The role of biomass in the world energy system looks likely to be constrained, so there will be a need to focus on high value applications where there are few low-carbon alternatives.
This is the second of two posts looking at the role of biomass. Here I focus on potential resource constraints.
A wide range of possibilities
The amount of biomass available to provide energy depends a lot on the amount of land available to grow energy crops, and how much that land can yield. Different assumptions on these variables produce quite different estimates of the total resource, and numerous studies over the years have produced a wide range of results. The amount of waste biomass available also matters, but potential availability from this source is smaller.
A comprehensive review of estimates of the biomass resource was carried out two years ago by researchers at Imperial College[i] (see chart). It showed a variation in estimates of a factor of around 40, from of the order of 30 EJ to over 1000 EJ (1EJ =1018 J, or a billion GJ, or 278 TWh). This compares with total world primary energy demand of just under 600 EJ, transport demand of around 100 EJ, and at least 250 EJ to produce present levels of electricity, assuming biomass combustion to remain relatively inefficient[ii].
Estimates of available biomass resource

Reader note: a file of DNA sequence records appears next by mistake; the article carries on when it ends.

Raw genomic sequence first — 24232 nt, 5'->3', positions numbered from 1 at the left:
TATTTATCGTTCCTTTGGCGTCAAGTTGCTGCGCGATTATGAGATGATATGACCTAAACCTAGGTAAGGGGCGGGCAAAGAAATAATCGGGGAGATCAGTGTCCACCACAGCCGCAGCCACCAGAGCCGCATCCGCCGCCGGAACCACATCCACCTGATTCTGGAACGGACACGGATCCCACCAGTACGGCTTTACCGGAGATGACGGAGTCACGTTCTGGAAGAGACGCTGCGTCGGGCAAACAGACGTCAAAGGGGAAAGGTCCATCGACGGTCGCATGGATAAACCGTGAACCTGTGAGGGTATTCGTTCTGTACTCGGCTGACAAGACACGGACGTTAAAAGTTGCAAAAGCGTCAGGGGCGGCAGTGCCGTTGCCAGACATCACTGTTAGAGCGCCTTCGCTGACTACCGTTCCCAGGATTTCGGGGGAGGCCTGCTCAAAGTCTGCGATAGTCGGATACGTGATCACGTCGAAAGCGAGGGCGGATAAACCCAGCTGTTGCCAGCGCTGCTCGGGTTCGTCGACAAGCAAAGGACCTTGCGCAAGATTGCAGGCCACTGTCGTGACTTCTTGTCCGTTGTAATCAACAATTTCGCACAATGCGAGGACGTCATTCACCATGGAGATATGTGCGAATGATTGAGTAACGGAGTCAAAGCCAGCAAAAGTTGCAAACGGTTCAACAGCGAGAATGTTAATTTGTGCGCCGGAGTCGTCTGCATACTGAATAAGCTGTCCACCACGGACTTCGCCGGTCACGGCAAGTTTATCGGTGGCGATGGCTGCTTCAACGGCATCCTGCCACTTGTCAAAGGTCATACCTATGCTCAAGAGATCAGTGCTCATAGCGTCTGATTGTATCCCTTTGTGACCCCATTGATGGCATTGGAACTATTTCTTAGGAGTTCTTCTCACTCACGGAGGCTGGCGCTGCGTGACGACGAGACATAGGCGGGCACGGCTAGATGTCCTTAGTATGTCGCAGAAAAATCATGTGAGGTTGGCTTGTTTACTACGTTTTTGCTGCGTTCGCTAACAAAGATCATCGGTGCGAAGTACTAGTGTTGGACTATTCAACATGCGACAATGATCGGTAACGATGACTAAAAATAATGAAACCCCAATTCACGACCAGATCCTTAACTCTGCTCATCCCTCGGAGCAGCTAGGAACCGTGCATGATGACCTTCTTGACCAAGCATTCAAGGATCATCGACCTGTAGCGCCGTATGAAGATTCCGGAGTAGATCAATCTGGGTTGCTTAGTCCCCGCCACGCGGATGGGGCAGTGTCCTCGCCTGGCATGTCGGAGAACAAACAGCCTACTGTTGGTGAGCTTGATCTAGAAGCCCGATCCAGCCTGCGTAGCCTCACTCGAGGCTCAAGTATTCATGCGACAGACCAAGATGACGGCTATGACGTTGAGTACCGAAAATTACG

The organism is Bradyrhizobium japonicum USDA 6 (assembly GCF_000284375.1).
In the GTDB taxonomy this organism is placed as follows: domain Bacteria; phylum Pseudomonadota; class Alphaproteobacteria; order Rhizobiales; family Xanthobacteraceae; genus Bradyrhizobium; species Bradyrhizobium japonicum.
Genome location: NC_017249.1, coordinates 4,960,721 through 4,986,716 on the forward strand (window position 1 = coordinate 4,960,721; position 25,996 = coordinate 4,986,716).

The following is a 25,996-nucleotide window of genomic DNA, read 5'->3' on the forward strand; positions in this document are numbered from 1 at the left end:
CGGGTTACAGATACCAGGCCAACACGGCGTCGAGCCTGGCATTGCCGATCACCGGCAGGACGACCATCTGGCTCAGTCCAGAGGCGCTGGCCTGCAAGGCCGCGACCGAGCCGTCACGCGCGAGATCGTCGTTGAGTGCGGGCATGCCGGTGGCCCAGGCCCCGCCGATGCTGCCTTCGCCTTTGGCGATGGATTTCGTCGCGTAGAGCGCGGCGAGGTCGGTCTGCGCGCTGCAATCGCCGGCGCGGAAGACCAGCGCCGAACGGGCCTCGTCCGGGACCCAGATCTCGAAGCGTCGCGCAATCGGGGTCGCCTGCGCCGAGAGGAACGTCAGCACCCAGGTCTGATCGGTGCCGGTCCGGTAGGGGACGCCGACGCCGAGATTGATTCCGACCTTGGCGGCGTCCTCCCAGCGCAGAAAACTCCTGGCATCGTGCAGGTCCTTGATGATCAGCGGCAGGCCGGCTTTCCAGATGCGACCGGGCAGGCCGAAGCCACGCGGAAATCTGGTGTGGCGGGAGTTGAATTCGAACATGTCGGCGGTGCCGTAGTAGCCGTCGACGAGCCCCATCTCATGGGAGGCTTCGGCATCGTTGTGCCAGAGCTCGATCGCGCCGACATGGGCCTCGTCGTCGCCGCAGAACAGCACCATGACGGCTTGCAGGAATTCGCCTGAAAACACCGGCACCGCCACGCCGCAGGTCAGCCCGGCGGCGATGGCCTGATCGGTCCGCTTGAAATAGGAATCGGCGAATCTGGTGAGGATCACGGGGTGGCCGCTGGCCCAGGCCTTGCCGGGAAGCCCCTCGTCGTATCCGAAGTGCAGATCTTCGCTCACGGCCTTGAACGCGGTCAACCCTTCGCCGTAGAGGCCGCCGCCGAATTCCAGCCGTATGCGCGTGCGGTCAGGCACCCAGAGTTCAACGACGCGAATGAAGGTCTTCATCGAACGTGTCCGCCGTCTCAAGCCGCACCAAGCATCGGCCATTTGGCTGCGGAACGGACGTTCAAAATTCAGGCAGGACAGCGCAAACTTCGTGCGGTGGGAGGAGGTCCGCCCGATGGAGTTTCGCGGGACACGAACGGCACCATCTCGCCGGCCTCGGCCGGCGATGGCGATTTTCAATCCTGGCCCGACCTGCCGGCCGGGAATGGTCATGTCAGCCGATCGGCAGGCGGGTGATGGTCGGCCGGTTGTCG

The authors examine reasons for differences in estimates, which I’ve summarised in the table below. The differences are largely assumption driven, because the small scale of commercial bioenergy at present provides little empirical evidence about the potential for very large scale bioenergy, and future developments in food demand and other factors are inevitably uncertain.
Reasons for variation in estimates of total biomass supply
|Up to 100EJ||Limited land available for energy crops, high demand for food, limited productivity gains in food production, and existing trends for meat consumption. Some degraded or abandoned land is available.|
|100-300 EJ||Increasing crop yields keep pace with population growth and food demand, some good quality agricultural land is made available for energy crop production, along with 100-500Mha of grassland, marginal, degraded and deforested land|
|300-600EJ||Optimistic assumptions on energy crop availability, agricultural productivity outpaces demand, and vegetarian diet|
|600 EJ +||Regarded as extreme scenarios to test limits of theoretical availability|
Reasons for caution
In practice there seem to me to be grounds for caution about the scale of the available resource, although all of these propositions require testing, including through implementation of early projects.
- There will rightly be emphasis on protection of primary forest on both carbon management and biodiversity grounds, with some reforestation and rewilding.
- There is little evidence of a shift away from meat consumption. With the exception of India, less than 10% of people in most countries are vegetarian despite many years of campaigning on various grounds[iii]. In China meat consumption is associated with rising living standards.
- Demand for land for solar PV will be significant, although a good deal of this will be on rooftops and in deserts
- The nitrogen cycle is already beyond its limit, constraining the role of fertiliser, and water stress is a serious issue in many places (agriculture accounts for 70% of current fresh water use). The UN Food and Agriculture Organisation has projected fairly modest increases in future yields.